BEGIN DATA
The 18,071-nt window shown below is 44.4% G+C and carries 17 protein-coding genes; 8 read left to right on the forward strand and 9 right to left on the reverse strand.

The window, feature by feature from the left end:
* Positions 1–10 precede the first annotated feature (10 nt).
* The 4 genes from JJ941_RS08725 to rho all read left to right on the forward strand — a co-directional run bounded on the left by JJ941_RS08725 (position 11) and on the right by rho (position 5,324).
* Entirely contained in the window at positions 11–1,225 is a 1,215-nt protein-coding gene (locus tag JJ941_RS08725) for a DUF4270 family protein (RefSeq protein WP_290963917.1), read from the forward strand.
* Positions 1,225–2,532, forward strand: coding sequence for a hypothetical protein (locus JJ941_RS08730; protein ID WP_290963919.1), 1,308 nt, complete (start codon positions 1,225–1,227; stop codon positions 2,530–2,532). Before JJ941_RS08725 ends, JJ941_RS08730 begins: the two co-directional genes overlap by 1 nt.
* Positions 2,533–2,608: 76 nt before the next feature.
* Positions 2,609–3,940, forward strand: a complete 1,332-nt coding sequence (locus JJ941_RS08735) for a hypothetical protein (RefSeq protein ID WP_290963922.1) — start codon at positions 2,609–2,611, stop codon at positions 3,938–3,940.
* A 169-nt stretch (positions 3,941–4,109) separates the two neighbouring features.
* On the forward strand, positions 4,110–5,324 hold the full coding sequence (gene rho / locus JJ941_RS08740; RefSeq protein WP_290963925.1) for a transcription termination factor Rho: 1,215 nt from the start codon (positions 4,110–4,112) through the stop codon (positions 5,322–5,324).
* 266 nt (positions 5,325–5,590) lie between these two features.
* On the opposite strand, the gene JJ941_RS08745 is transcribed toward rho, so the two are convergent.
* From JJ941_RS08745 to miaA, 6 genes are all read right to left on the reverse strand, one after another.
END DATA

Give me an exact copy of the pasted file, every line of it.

The 18,071-nt window shown below is 44.4% G+C and carries 17 protein-coding genes; 8 read left to right on the forward strand and 9 right to left on the reverse strand.

The window, feature by feature from the left end:
* Positions 1–10 precede the first annotated feature (10 nt).
* The 4 genes from JJ941_RS08725 to rho all read left to right on the forward strand — a co-directional run bounded on the left by JJ941_RS08725 (position 11) and on the right by rho (position 5,324).
* Entirely contained in the window at positions 11–1,225 is a 1,215-nt protein-coding gene (locus tag JJ941_RS08725) for a DUF4270 family protein (RefSeq protein WP_290963917.1), read from the forward strand.
* Positions 1,225–2,532, forward strand: coding sequence for a hypothetical protein (locus JJ941_RS08730; protein ID WP_290963919.1), 1,308 nt, complete (start codon positions 1,225–1,227; stop codon positions 2,530–2,532). Before JJ941_RS08725 ends, JJ941_RS08730 begins: the two co-directional genes overlap by 1 nt.
* Positions 2,533–2,608: 76 nt before the next feature.
* Positions 2,609–3,940, forward strand: a complete 1,332-nt coding sequence (locus JJ941_RS08735) for a hypothetical protein (RefSeq protein ID WP_290963922.1) — start codon at positions 2,609–2,611, stop codon at positions 3,938–3,940.
* A 169-nt stretch (positions 3,941–4,109) separates the two neighbouring features.
* On the forward strand, positions 4,110–5,324 hold the full coding sequence (gene rho / locus JJ941_RS08740; RefSeq protein WP_290963925.1) for a transcription termination factor Rho: 1,215 nt from the start codon (positions 4,110–4,112) through the stop codon (positions 5,322–5,324).
* 266 nt (positions 5,325–5,590) lie between these two features.
* On the opposite strand, the gene JJ941_RS08745 is transcribed toward rho, so the two are convergent.
* From JJ941_RS08745 to miaA, 6 genes are all read right to left on the reverse strand, one after another.